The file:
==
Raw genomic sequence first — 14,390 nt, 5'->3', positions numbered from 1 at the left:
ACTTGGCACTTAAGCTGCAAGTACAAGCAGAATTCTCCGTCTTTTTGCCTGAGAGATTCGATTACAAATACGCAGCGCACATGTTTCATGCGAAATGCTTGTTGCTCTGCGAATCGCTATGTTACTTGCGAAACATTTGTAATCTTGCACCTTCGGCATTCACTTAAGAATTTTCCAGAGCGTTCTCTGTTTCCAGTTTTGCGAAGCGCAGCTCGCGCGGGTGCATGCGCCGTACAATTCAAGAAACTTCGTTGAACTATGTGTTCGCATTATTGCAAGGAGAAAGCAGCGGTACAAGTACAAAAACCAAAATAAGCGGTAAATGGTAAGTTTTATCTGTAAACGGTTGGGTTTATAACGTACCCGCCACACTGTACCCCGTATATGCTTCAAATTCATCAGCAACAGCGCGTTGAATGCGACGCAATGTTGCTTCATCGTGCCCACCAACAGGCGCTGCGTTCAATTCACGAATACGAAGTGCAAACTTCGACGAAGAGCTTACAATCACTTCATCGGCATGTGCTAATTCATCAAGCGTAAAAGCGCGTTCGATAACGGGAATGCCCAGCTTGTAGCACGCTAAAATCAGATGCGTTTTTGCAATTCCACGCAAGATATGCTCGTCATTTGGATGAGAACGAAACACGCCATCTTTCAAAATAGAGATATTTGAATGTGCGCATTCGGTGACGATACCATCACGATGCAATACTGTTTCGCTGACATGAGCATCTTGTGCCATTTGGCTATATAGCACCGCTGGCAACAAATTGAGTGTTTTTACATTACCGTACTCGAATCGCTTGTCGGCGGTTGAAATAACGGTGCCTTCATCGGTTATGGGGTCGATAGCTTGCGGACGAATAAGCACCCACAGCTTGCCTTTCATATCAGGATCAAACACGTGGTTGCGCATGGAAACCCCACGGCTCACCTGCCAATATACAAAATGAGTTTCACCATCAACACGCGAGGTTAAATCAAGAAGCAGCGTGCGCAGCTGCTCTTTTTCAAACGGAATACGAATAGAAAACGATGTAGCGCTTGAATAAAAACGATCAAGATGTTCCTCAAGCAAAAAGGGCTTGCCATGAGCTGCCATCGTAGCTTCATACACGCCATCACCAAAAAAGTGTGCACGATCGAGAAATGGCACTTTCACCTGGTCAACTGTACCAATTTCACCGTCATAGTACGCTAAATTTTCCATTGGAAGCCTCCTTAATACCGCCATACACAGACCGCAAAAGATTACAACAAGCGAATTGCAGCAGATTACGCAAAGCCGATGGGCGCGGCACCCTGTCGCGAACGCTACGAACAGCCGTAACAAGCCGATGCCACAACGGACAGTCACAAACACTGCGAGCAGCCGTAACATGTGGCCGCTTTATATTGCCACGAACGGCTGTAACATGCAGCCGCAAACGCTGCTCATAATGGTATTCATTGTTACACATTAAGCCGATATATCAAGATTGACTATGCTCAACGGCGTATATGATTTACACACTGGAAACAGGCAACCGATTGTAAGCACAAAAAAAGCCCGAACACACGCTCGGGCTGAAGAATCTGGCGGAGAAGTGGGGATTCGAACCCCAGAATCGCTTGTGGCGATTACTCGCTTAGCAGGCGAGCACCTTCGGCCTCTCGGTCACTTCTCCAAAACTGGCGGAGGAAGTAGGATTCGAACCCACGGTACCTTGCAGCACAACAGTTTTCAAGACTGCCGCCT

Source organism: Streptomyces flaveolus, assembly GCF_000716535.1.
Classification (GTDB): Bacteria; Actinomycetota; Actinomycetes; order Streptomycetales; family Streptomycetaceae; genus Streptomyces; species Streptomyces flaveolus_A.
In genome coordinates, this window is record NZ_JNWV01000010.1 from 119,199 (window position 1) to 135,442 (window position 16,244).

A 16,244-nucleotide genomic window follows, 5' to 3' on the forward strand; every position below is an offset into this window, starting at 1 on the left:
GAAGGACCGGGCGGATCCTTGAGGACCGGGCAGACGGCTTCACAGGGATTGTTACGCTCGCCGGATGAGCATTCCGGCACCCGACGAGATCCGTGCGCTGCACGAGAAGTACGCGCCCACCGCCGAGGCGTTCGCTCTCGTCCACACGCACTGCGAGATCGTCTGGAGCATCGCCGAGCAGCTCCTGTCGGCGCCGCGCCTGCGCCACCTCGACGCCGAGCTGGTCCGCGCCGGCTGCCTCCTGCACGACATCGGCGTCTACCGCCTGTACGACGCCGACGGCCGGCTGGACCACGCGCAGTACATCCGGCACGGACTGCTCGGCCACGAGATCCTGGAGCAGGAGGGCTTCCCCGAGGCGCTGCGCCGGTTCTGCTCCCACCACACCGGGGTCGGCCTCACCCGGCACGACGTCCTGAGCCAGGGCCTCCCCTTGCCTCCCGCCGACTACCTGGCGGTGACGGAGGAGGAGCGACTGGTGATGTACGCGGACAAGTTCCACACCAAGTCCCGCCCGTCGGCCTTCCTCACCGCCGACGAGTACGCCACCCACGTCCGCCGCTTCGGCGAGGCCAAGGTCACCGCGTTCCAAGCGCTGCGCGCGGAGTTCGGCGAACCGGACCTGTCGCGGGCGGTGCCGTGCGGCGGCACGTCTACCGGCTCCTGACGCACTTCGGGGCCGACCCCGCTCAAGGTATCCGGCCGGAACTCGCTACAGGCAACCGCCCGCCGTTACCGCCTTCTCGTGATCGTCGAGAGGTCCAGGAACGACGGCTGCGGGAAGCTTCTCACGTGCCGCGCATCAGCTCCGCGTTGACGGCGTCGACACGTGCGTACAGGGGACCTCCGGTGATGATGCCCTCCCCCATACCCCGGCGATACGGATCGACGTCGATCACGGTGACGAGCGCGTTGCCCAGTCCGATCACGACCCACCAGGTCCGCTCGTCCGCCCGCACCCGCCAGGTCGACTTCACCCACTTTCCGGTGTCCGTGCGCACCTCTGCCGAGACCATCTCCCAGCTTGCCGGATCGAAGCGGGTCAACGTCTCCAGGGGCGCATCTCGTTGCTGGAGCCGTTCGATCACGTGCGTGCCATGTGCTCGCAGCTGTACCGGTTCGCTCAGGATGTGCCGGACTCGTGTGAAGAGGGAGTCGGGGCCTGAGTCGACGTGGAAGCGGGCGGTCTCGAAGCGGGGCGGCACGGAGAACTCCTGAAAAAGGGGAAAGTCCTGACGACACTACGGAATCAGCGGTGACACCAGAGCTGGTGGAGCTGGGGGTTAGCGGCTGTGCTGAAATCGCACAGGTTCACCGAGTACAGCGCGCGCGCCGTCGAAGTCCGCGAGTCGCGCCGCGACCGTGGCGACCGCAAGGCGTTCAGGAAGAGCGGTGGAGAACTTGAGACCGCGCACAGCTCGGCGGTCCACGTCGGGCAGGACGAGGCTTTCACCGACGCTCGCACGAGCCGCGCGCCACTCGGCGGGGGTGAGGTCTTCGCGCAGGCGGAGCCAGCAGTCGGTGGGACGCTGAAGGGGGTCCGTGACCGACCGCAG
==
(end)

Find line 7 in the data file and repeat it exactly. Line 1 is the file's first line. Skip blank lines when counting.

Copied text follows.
GAAGGACCGGGCGGATCCTTGAGGACCGGGCAGACGGCTTCACAGGGATTGTTACGCTCGCCGGATGAGCATTCCGGCACCCGACGAGATCCGTGCGCTGCACGAGAAGTACGCGCCCACCGCCGAGGCGTTCGCTCTCGTCCACACGCACTGCGAGATCGTCTGGAGCATCGCCGAGCAGCTCCTGTCGGCGCCGCGCCTGCGCCACCTCGACGCCGAGCTGGTCCGCGCCGGCTGCCTCCTGCACGACATCGGCGTCTACCGCCTGTACGACGCCGACGGCCGGCTGGACCACGCGCAGTACATCCGGCACGGACTGCTCGGCCACGAGATCCTGGAGCAGGAGGGCTTCCCCGAGGCGCTGCGCCGGTTCTGCTCCCACCACACCGGGGTCGGCCTCACCCGGCACGACGTCCTGAGCCAGGGCCTCCCCTTGCCTCCCGCCGACTACCTGGCGGTGACGGAGGAGGAGCGACTGGTGATGTACGCGGACAAGTTCCACACCAAGTCCCGCCCGTCGGCCTTCCTCACCGCCGACGAGTACGCCACCCACGTCCGCCGCTTCGGCGAGGCCAAGGTCACCGCGTTCCAAGCGCTGCGCGCGGAGTTCGGCGAACCGGACCTGTCGCGGGCGGTGCCGTGCGGCGGCACGTCTACCGGCTCCTGACGCACTTCGGGGCCGACCCCGCTCAAGGTATCCGGCCGGAACTCGCTACAGGCAACCGCCCGCCGTTACCGCCTTCTCGTGATCGTCGAGAGGTCCAGGAACGACGGCTGCGGGAAGCTTCTCACGTGCCGCGCATCAGCTCCGCGTTGACGGCGTCGACACGTGCGTACAGGGGACCTCCGGTGATGATGCCCTCCCCCATACCCCGGCGATACGGATCGACGTCGATCACGGTGACGAGCGCGTTGCCCAGTCCGATCACGACCCACCAGGTCCGCTCGTCCGCCCGCACCCGCCAGGTCGACTTCACCCACTTTCCGGTGTCCGTGCGCACCTCTGCCGAGACCATCTCCCAGCTTGCCGGATCGAAGCGGGTCAACGTCTCCAGGGGCGCATCTCGTTGCTGGAGCCGTTCGATCACGTGCGTGCCATGTGCTCGCAGCTGTACCGGTTCGCTCAGGATGTGCCGGACTCGTGTGAAGAGGGAGTCGGGGCCTGAGTCGACGTGGAAGCGGGCGGTCTCGAAGCGGGGCGGCACGGAGAACTCCTGAAAAAGGGGAAAGTCCTGACGACACTACGGAATCAGCGGTGACACCAGAGCTGGTGGAGCTGGGGGTTAGCGGCTGTGCTGAAATCGCACAGGTTCACCGAGTACAGCGCGCGCGCCGTCGAAGTCCGCGAGTCGCGCCGCGACCGTGGCGACCGCAAGGCGTTCAGGAAGAGCGGTGGAGAACTTGAGACCGCGCACAGCTCGGCGGTCCACGTCGGGCAGGACGAGGCTTTCACCGACGCTCGCACGAGCCGCGCGCCACTCGGCGGGGGTGAGGTCTTCGCGCAGGCGGAGCCAGCAGTCGGTGGGACGCTGAAGGGGGTCCGTGACCGACCGCAG